Nel's New Day

September 3, 2012

Labor Day, NOT a Time to Celebrate Management

On this Labor Day, my partner and I sat outside the local Fred Meyers’ grocery store and discussed the importance of labor unions. I told her that they are much like bees, that people might complain about getting stung but without unions that society would disappear. In a more optimistic fashion, she maintained that the super-rich would pay the workers just enough to keep buying what the corporations sell so that the wealthy could keep making more and more money. My response was that they weren’t that smart, that they were perfectly willing to kill the golden goose to get all the eggs immediately rather than receiving them piecemeal.

The entire battle regarding labor and labor unions is about power. Workers think that they should have certain rights, and conservatives want the control with the company or the people who pay taxes. If conservatives had their way, they would do away with the minimum wage, child labor laws, the 40-hour week and any overtime, workers’ compensation, workplace safety, pensions, health care insurance, leave for illness, vacations and holidays, equal treatment for the workers, any kind of anti-discrimination laws, etc. Conservatives are intent on accomplishing this race to the bottom.

A tweet from Rep. Eric Cantor (R-VA) today shows how little regard conservatives have for labor: “Today we celebrate those who have taken a risk, worked hard, built their own business, and earned their own success.” No mention of people who build roads, nurse the sick, put out our fires, keep us safe, pick our food—those people who worked at Fred Meyers today so that I could buy groceries.

When a group of laborers celebrated the first Labor Day 130 years ago, working conditions were deplorable, but people could still to West to get land and work for themselves. In 1887, Oregon (do you detect my pride?!) was the first of 30 states to declare the day a holiday before the federal government took the same action 12 years later. Tragedies in the early 20th century led to the anger that resulted in the growth of labor unions. From that action and the benefits of President Roosevelt’s New Deal came a strong middle class that had a much more comfortable life in the mid-20th century than people have now.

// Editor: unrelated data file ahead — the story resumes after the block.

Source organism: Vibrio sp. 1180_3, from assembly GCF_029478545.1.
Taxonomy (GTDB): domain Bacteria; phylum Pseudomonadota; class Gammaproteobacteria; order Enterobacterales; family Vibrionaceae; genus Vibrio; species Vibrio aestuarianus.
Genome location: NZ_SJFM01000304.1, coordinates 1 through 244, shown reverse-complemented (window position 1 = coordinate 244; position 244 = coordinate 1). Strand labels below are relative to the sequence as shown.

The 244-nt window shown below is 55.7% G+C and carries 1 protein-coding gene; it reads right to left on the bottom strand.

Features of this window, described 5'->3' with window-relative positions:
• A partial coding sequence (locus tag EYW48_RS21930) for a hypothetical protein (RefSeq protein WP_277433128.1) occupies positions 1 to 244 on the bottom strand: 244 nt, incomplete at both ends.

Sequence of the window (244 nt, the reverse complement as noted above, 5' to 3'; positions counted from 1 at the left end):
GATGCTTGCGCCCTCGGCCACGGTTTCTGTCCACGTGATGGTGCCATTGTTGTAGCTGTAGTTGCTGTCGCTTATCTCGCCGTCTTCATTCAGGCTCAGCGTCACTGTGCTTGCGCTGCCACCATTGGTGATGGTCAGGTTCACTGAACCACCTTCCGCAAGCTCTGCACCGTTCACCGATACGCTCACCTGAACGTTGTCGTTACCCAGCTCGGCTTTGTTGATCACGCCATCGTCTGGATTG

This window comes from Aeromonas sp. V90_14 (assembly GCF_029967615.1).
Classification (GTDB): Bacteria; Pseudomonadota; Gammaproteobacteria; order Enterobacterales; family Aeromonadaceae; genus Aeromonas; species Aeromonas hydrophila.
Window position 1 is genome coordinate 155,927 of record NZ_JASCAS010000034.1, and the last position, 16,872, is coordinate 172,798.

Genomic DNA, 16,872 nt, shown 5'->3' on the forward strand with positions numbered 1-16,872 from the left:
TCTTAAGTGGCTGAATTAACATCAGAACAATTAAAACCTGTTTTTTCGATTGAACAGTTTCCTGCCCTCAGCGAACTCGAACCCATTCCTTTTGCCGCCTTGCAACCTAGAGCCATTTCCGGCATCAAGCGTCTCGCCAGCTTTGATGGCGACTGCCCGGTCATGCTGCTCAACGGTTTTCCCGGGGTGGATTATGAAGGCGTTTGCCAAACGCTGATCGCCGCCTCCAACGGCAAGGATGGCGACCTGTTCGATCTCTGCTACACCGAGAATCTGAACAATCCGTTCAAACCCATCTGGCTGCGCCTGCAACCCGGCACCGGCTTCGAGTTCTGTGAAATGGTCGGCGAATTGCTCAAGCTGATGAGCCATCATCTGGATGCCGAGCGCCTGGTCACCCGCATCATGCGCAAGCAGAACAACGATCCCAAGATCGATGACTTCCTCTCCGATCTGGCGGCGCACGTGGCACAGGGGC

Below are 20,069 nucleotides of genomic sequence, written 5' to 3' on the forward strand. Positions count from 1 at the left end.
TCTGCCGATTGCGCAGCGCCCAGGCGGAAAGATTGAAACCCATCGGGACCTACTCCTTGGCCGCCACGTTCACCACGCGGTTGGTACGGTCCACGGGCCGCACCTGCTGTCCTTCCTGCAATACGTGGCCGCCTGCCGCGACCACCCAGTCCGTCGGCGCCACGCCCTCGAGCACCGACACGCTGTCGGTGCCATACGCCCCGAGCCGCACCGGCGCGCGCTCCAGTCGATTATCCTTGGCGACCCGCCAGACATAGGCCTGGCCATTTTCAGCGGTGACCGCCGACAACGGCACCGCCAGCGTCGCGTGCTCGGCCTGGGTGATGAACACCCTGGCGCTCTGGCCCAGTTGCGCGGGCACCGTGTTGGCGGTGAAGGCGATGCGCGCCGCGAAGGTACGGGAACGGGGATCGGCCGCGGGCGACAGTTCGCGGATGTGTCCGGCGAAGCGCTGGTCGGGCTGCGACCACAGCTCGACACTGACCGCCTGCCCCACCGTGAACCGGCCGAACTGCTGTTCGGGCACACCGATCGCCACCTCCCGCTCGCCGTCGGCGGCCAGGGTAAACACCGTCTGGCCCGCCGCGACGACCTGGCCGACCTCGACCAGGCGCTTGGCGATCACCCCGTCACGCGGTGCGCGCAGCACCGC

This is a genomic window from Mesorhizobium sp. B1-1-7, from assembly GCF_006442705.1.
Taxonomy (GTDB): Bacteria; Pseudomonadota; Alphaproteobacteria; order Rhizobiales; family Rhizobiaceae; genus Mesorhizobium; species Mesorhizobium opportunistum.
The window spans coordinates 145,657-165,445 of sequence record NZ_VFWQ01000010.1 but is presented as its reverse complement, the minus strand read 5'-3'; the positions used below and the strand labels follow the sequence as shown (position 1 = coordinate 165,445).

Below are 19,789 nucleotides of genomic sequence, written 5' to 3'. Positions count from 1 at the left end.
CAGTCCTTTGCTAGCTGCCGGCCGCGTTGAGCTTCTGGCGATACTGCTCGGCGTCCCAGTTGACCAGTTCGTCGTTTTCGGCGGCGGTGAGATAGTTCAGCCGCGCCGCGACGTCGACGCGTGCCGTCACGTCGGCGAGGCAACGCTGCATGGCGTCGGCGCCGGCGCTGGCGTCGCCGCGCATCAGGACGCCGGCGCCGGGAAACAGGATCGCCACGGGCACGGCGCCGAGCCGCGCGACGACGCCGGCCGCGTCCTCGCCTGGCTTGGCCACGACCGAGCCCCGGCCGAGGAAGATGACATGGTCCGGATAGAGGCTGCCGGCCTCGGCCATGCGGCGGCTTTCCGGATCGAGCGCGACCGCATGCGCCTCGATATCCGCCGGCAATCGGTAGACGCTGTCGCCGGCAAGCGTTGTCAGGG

The percentage of workers in unions peaked in 1954 at almost 35 percent of the workers. Since that time, union membership has grown in the public sector while drastically shrinking in the private sector, now down to 7 percent, the same as in 1932. Private sector workers resent public sector employees having more benefits, including pensions and health insurance; private sector workers prefer to tear down the benefits of public sector workers rather than attempting to build up their own situation. More race to the bottom!

One complaint from conservatives is that unions can require its members to campaign for a political candidate. The truth is that corporations have the same right. That’s why the miners were required to watch a speech by Mitt Romney recently and be photographed while having their wages docked because they weren’t working while attending the event. Rob Moore of Murray Energy Company, which owns the mine, admitted that the workers weren’t paid for the day. He said, “Our managers communicated to our workforce that the attendance at the Romney event was mandatory, but no one was forced to attend.” Even unions don’t do that.

In states without right-to-work laws, the union must represent all workers if the majority of workers in a private company vote for a union because all workers must then pay dues. In right-to-work states, however, the majority does not rule. Statistics about “right-to-work” states show that the workers are worse off than in other states. Workers have lower compensation in RTW states than in other states. Average wages for nonfarm workers in RTW states are $57, 732, compared to $65,567 in other states. Even when compensation is adjusted for cost of living, those in RTW states lose out by 3.5 percent. This figure doesn’t take into consideration the salaries of federal employees whose wages would be the same in all the states, meaning that salaries are probably even lower in these states.

RTW states lose companies that provide better wages. In one right-to-work state, Oklahoma, the number of new companies coming into the state has shrunk by one-third since it passed its RTW law, and the state has lost one-third of its manufacturing jobs during the same time period.  Idaho has the same problem as Oklahoma. Before it became a right-to-work state in 1985, Idaho was ranked 35th for per capita income. Now it is 49th because the only industries coming into the state are those seeking cheap, unskilled labor.